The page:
An outsider's view

Yesterday I had a long chat with a friend whom I hold in very high regards. He is the man who gave me my first responsible job and guided me patiently, acting not only as a friend but as a mentor as well. He is not born and bred in Malaysia, but is a Singaporean. However being in Malaysia for the past 5 years has given him a good understanding of how Malaysia works internally and he is able to compare and contrast the government we have, and the government he is used to having back in Singapore.

He raised a few crucial points which perhaps we have always known and felt all the while, but it is interesting to see how our country is perceived by an objective bystander looking in. The first question I raised was, how do the Singaporeans or foreigners view Malaysia's current political situation? The answer was; "it is the laughingstock of the international arena".

The second question I raised was, how does the situation in Malaysia affect its neighbouring countries like Singapore? He said; "probably not much except in terms of foreign investors when they are looking where to put their money. Of course with Malaysia in a limbo, investors would rather turn to Singapore which is perceived as a more stable environment".

Then without further questioning, he raises his views on why we are in the situation we are today. In short, he says it is sad to see a nation which is full of natural oil resources, palm oil, rubber, rice and our own agriculture be poorer than a nation which is smaller than the size of Johor Bahru, has no resources whatsoever and relies on the exports of other countries. In fact, he believes we could close our doors to the outside world and be self-sustaining, that is how rich our nation is.

He talks about Terengganu, who should be one of the richest states due to their oil reserves. The royalties alone for the past four years could have been enough to build schools, roads, better housing facilities and what-not. However, go to the state of Terengganu and you will see one of the poorest states in Malaysia, with the citizens surviving on selling "ikan masin" and "keropok lekor" at the side of the road to make a living. The sad thing is, oil reserves run out, and Terengganu is estimated to only have four years of reserves left.

Then he makes a comparison to Singapore's government; the complaint that some people have is that Singapore's ministers are one of the highest paid in the world. They rake in about $1 million per annum. However here's a good point he makes; would you rather pay 1 million a year to a government official when you know where the country's resources are going, or would you rather have ministers who siphons off 1.2 Billion a year of the country's resources to offshore foreign accounts?

Most people, in fact everyone will admit we have a corrupt government. Nobody will believe our government is clean. However the problem lies in the fact that we have accepted this as a way of life. And we have accepted that there is nothing we can do about it. This acceptance has caused us to give up our ideals of a transparent and fair, corruption free government.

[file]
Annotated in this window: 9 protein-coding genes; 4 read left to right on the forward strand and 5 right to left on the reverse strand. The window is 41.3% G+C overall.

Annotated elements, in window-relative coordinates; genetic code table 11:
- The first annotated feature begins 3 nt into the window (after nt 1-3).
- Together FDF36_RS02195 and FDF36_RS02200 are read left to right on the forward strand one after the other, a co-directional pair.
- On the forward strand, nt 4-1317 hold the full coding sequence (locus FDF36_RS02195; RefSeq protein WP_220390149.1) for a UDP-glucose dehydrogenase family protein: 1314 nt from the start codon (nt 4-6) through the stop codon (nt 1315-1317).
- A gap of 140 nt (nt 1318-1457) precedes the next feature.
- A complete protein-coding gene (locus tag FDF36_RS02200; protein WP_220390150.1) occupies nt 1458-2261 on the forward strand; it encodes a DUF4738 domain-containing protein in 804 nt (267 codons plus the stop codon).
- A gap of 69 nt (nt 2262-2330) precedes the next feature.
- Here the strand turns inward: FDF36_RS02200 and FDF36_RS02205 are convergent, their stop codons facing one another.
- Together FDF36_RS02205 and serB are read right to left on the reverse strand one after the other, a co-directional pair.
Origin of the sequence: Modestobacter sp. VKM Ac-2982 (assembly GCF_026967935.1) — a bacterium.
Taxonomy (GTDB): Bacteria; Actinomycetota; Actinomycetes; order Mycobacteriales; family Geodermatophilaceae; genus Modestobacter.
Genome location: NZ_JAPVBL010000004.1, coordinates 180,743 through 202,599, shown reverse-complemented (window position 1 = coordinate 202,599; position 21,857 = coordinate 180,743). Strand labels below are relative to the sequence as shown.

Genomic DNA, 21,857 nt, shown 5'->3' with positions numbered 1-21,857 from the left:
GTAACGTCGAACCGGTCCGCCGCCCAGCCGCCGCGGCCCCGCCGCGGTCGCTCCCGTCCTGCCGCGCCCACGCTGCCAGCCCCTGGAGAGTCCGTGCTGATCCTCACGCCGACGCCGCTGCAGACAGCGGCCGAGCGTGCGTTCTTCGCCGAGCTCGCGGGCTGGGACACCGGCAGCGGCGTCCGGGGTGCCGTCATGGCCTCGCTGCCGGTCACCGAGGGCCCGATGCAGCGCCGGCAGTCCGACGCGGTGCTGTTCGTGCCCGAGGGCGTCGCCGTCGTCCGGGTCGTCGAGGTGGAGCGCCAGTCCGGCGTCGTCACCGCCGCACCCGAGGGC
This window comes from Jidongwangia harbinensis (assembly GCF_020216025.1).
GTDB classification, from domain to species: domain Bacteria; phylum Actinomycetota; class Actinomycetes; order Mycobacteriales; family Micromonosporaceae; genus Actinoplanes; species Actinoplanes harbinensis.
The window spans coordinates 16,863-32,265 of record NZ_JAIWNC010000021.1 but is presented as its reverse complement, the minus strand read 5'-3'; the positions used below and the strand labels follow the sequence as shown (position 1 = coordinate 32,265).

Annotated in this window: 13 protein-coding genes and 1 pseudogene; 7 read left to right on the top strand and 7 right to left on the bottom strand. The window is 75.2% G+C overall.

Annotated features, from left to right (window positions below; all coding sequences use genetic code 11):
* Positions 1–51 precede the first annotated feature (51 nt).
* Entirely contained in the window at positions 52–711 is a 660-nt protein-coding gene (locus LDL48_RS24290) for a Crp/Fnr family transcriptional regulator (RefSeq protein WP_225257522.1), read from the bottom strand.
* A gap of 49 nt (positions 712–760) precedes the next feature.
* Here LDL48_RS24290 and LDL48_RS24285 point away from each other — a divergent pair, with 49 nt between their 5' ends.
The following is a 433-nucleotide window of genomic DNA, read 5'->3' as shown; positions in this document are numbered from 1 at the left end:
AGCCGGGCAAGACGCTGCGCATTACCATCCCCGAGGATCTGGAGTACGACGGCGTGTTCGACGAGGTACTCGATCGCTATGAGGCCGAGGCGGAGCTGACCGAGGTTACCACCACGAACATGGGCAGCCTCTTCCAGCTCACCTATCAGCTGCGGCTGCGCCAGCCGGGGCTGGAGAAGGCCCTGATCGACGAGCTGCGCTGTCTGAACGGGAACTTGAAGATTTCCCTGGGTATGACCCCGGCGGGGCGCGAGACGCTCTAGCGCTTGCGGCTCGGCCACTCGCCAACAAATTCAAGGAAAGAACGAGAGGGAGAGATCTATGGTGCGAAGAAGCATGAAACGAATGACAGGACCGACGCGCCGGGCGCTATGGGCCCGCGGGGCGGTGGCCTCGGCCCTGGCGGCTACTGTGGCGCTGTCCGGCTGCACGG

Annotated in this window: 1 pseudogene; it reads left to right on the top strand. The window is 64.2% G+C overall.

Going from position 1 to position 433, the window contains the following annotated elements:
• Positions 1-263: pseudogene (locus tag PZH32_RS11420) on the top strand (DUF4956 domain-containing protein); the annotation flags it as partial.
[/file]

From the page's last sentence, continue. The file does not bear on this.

This is why people say that there is nothing we can do to change anything. Even putting a new government in place will not eradicate this 'way of life' that we are so used to. But the truth is; it is because we accept it to be the way of life that it will never change.

Just like if we were born into poverty or slavery, and we accept it to be our fate and that things will never change, then it will never ever change. The mindset we have is so important in guiding us to where we want to be in life, so really the decision lies in our hands...are you willing to accept the condition we are in now? Because I know I'm not.


  1. Hey, Kell. Love your article. Your Singaporean friend is right. I read a magazine here which did a special topic on Singapore. Although the government officials there are paid a hefty sum, which is astounding for a lot of us who are only earning a tiny fraction of it, I must admit that they deserve every penny of it. Why? Just look at how their government is run. One word to describe: efficient! With a government like that, you know your tax dollars are going to the right place and multiplying in value, so that the country as a whole becomes better off in long run. In fact, I will be more willing to pay my tax dollars to Singapore than everywhere else in the world, even if it means I have to pay so much more. The government there does look after its people, and the people can really depend on their government. How hard can this formula be? Why can't countries like M'sia, its closest neighbour, learn a thing or two from Singapore? Are we asking too much? Or are we asking too little? Food for thought. Ling

  2. Malaysian ministers are too proud to learn from anyone.

    Anyway, Singapore has a lower tax structure which makes it more conducive to seek employment or invest there.